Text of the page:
Reading the list of VIPs in the crowd is going on minute five. This time could surely be better spent if used by candidates to invoke bland and meaningless statements about God, family and how wonderful this island is.

There are clearly more CT supporters than GG supporters here. Gi minagahet, there may be more students volunteers here than GG supporters.

Romeo Carlos, gadfly from the Guamblog is here. I hope he gets a front row seat.  

No one seems more exhausted about the election season than the photographers who have to take pictures of these candidates. How many more photos can one take of people sitting.standing and talking into microphones without going atmario?


Idea for next election: Have candidates battle it out in the wrestling ring. This would allow them to still make empty, pointless, self-aggrandizing statements but at least there might be more substance.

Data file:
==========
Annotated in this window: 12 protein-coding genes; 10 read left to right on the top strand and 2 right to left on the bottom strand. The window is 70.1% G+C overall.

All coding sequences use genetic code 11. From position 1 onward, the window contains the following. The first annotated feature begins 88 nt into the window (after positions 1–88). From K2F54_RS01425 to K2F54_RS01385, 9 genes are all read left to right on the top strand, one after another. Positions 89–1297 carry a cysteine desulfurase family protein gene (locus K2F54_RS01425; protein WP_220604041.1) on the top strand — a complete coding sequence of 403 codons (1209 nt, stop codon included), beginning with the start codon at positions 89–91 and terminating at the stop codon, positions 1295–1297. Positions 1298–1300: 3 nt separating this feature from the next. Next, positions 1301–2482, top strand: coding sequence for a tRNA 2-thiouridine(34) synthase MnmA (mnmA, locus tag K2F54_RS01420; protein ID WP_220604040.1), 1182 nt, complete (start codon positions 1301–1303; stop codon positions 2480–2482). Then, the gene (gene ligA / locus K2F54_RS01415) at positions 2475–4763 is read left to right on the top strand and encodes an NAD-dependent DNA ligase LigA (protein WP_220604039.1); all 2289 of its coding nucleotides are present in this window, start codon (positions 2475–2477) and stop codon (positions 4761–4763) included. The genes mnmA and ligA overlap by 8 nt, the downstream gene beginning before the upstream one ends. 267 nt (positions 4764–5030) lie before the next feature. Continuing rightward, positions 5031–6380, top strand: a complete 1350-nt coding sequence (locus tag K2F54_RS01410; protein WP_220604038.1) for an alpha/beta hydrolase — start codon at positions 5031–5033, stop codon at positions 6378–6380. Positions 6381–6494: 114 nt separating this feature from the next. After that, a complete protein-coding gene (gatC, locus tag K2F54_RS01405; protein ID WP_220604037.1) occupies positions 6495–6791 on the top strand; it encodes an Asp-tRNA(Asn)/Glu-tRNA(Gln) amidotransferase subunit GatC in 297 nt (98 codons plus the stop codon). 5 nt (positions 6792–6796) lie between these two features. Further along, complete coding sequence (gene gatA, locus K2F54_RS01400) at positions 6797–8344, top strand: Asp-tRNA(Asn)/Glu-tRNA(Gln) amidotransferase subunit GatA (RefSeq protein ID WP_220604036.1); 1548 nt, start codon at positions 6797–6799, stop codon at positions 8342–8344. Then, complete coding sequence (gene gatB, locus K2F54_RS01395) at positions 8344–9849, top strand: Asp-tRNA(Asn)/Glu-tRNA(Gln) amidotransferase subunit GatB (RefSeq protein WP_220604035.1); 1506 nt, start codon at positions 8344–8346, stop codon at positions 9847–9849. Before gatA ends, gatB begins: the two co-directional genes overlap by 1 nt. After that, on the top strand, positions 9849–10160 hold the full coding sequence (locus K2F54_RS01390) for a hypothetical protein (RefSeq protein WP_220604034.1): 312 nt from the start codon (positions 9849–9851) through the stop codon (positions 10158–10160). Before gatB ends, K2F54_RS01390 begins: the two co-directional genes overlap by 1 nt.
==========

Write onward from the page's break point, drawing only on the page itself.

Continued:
Candidates are approaching the podiums. Opening statements. Here comes the dåggan-kissing.

Calvo’s starting salvo to counter the rumors that are out there: You are looking for corruption, but this isn’t a Gutierrez administration. Taking advantage of the fact that so many people associate Uncle Carl with GovGuam corruption.

Calvo, hits hard with a reference to the fact that he doesn’t intend to run for office again. Not like someone who happens to be on stage with him right this moment and who seems to be addicted to running for Governor.

Gumataotao breaks the invisible rope. Like a raging bull he rushes across the stage, his finger held forth in an accusatory manner. Gofabugao gui’! This will probably be the most interesting part of the whole debate tonight, but I’m sure people will be complaining that this isn’t appropriate or its taimamahlao or it isn’t the Guamanian way.

Both candidates invoked inafa’maolek. Gutierrez used both Tagalog and Chamorro in his intro as well as English. How depressing it is to have a monolingual governor in such a multilingual world.